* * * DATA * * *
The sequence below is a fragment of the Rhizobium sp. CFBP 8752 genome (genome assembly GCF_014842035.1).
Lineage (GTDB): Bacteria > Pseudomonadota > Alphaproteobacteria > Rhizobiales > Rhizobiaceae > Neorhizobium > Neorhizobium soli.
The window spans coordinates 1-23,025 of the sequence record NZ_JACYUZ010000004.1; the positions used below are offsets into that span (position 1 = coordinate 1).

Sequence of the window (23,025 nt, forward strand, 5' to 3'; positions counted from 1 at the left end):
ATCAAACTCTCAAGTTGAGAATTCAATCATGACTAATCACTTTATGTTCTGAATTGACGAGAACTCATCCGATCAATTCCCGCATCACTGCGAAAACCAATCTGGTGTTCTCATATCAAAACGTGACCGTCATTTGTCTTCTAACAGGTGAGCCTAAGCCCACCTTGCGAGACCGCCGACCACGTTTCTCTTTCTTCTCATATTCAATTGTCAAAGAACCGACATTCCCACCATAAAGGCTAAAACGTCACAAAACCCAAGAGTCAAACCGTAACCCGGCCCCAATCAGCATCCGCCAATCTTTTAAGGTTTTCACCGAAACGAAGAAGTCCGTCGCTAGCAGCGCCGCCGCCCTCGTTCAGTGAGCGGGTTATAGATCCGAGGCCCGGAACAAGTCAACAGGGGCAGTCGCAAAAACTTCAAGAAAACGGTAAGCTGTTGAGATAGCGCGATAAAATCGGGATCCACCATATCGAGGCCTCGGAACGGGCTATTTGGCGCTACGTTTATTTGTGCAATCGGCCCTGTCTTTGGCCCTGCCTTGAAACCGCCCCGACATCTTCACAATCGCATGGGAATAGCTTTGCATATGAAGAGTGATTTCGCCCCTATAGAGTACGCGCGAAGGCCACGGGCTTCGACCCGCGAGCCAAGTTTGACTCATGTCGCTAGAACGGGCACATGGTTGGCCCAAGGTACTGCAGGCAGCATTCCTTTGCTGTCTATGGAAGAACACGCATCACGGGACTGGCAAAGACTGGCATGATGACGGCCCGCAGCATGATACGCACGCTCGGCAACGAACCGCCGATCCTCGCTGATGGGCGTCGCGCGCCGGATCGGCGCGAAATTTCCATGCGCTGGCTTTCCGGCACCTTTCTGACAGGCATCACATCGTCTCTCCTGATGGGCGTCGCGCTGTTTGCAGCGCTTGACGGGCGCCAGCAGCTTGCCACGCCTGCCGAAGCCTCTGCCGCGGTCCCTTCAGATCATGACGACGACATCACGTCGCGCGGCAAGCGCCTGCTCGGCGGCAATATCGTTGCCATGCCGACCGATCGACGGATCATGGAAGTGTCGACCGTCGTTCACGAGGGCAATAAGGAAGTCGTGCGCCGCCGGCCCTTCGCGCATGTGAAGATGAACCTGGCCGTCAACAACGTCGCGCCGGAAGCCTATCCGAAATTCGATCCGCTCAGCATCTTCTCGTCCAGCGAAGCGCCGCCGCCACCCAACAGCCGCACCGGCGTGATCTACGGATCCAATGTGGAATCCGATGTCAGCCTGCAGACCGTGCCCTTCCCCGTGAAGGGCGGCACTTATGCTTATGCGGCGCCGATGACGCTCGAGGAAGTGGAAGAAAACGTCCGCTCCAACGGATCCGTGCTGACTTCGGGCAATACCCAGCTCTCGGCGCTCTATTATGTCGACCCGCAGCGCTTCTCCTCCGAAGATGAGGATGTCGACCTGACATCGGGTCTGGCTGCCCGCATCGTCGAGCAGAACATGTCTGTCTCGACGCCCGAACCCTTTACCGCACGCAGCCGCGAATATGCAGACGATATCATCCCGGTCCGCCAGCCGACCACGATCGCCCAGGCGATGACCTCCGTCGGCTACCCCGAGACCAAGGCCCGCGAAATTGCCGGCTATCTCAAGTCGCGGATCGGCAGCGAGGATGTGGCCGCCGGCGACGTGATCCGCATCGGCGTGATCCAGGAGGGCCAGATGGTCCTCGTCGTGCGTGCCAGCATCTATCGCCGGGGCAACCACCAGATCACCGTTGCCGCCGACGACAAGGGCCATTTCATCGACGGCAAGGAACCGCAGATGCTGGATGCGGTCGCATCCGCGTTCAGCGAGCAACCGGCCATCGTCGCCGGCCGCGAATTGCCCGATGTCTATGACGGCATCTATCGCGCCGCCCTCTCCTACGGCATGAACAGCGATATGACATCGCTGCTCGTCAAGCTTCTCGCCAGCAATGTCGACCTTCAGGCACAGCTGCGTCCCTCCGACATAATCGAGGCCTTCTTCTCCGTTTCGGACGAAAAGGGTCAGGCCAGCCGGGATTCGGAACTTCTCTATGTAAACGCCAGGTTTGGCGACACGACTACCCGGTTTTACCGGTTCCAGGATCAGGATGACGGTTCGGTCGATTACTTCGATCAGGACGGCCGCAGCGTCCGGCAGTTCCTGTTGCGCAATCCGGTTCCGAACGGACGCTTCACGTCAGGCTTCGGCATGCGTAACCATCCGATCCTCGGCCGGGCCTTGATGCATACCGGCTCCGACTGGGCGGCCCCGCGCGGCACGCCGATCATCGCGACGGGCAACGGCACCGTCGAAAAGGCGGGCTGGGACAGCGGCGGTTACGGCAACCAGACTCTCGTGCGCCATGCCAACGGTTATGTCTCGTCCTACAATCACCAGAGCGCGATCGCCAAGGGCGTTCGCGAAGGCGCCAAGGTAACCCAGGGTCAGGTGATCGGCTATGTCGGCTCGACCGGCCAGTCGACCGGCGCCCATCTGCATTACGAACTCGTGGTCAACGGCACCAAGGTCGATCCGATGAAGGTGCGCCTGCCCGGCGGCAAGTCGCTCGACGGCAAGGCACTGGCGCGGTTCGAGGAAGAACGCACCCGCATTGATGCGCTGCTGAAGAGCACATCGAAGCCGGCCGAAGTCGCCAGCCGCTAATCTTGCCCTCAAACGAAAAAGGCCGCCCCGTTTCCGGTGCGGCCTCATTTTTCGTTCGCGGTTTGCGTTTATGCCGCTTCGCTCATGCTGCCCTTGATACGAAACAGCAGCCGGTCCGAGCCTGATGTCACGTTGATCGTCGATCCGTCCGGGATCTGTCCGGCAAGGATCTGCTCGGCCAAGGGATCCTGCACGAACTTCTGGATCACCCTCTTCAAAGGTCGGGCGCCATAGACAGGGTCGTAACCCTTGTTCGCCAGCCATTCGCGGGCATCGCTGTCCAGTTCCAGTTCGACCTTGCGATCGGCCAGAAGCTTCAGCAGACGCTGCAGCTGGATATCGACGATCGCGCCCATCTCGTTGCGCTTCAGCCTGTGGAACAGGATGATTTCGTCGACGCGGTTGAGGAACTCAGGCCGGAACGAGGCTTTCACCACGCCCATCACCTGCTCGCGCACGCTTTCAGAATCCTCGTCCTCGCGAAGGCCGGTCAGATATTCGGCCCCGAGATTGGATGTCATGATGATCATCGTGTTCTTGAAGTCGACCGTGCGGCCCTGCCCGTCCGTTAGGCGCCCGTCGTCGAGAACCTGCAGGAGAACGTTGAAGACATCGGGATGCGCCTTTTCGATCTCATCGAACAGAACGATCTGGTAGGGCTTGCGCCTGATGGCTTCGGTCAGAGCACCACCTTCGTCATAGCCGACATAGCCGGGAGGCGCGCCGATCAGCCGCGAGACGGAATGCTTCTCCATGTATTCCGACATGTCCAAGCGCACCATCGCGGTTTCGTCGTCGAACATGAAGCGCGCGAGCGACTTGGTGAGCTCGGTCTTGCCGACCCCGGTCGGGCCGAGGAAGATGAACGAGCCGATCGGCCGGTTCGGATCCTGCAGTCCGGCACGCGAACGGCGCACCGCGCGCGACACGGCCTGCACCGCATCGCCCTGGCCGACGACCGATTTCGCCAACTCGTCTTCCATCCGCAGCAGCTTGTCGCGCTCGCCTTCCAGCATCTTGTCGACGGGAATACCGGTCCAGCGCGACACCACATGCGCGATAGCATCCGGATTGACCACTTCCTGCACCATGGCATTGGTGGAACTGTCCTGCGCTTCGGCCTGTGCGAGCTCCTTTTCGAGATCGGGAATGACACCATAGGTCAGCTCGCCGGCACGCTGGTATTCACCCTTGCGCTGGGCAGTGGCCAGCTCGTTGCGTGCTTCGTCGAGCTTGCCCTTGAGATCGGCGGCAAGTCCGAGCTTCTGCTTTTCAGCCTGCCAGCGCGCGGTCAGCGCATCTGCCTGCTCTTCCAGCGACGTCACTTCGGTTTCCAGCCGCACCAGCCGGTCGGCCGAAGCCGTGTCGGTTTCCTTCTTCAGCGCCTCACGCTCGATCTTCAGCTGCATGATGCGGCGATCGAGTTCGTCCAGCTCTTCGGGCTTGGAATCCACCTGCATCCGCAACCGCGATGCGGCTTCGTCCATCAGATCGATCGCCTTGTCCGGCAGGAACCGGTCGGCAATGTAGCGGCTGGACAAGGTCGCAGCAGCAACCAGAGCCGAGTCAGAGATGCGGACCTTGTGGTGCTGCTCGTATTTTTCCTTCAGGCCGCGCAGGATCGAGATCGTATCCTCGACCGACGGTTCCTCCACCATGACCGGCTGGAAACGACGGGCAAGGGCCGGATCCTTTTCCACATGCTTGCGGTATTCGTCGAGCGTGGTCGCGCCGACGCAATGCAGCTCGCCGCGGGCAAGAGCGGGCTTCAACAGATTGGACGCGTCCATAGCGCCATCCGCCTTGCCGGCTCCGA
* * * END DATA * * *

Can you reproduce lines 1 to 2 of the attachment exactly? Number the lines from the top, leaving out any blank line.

The sequence below is a fragment of the Rhizobium sp. CFBP 8752 genome (genome assembly GCF_014842035.1).
Lineage (GTDB): Bacteria > Pseudomonadota > Alphaproteobacteria > Rhizobiales > Rhizobiaceae > Neorhizobium > Neorhizobium soli.